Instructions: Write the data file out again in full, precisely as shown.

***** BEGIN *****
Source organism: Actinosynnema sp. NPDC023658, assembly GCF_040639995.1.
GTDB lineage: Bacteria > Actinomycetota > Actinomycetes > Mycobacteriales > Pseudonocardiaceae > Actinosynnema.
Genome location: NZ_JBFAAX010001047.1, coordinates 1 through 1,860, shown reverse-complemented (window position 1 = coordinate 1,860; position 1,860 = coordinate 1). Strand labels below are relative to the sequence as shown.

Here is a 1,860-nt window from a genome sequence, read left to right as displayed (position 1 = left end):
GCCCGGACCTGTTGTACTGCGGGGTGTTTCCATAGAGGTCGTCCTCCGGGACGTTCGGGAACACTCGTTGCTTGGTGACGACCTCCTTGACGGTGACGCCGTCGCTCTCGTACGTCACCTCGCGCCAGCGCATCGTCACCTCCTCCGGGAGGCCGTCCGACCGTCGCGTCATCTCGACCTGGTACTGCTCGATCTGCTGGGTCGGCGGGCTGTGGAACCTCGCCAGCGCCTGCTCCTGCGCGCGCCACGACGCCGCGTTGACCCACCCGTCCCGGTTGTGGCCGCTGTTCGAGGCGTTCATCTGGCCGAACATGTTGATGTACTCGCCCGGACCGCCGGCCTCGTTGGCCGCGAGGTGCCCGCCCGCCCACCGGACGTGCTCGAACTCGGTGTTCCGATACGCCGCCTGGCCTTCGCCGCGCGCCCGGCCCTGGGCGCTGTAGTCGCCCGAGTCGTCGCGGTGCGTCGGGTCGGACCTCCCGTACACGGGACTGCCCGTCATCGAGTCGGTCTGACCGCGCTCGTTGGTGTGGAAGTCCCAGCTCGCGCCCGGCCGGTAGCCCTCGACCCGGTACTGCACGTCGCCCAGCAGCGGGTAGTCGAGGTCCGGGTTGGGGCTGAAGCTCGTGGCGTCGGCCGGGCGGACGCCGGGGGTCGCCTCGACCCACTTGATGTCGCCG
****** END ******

Source organism: Actinosynnema sp. NPDC023658, assembly GCF_040639995.1.
GTDB lineage: Bacteria > Actinomycetota > Actinomycetes > Mycobacteriales > Pseudonocardiaceae > Actinosynnema.
Genome location: NZ_JBFAAX010001047.1, coordinates 1 through 1,860, shown reverse-complemented (window position 1 = coordinate 1,860; position 1,860 = coordinate 1). Strand labels below are relative to the sequence as shown.

Here is a 1,860-nt window from a genome sequence, read left to right as displayed (position 1 = left end):
GCCCGGACCTGTTGTACTGCGGGGTGTTTCCATAGAGGTCGTCCTCCGGGACGTTCGGGAACACTCGTTGCTTGGTGACGACCTCCTTGACGGTGACGCCGTCGCTCTCGTACGTCACCTCGCGCCAGCGCATCGTCACCTCCTCCGGGAGGCCGTCCGACCGTCGCGTCATCTCGACCTGGTACTGCTCGATCTGCTGGGTCGGCGGGCTGTGGAACCTCGCCAGCGCCTGCTCCTGCGCGCGCCACGACGCCGCGTTGACCCACCCGTCCCGGTTGTGGCCGCTGTTCGAGGCGTTCATCTGGCCGAACATGTTGATGTACTCGCCCGGACCGCCGGCCTCGTTGGCCGCGAGGTGCCCGCCCGCCCACCGGACGTGCTCGAACTCGGTGTTCCGATACGCCGCCTGGCCTTCGCCGCGCGCCCGGCCCTGGGCGCTGTAGTCGCCCGAGTCGTCGCGGTGCGTCGGGTCGGACCTCCCGTACACGGGACTGCCCGTCATCGAGTCGGTCTGACCGCGCTCGTTGGTGTGGAAGTCCCAGCTCGCGCCCGGCCGGTAGCCCTCGACCCGGTACTGCACGTCGCCCAGCAGCGGGTAGTCGAGGTCCGGGTTGGGGCTGAAGCTCGTGGCGTCGGCCGGGCGGACGCCGGGGGTCGCCTCGACCCACTTGATGTCGCCG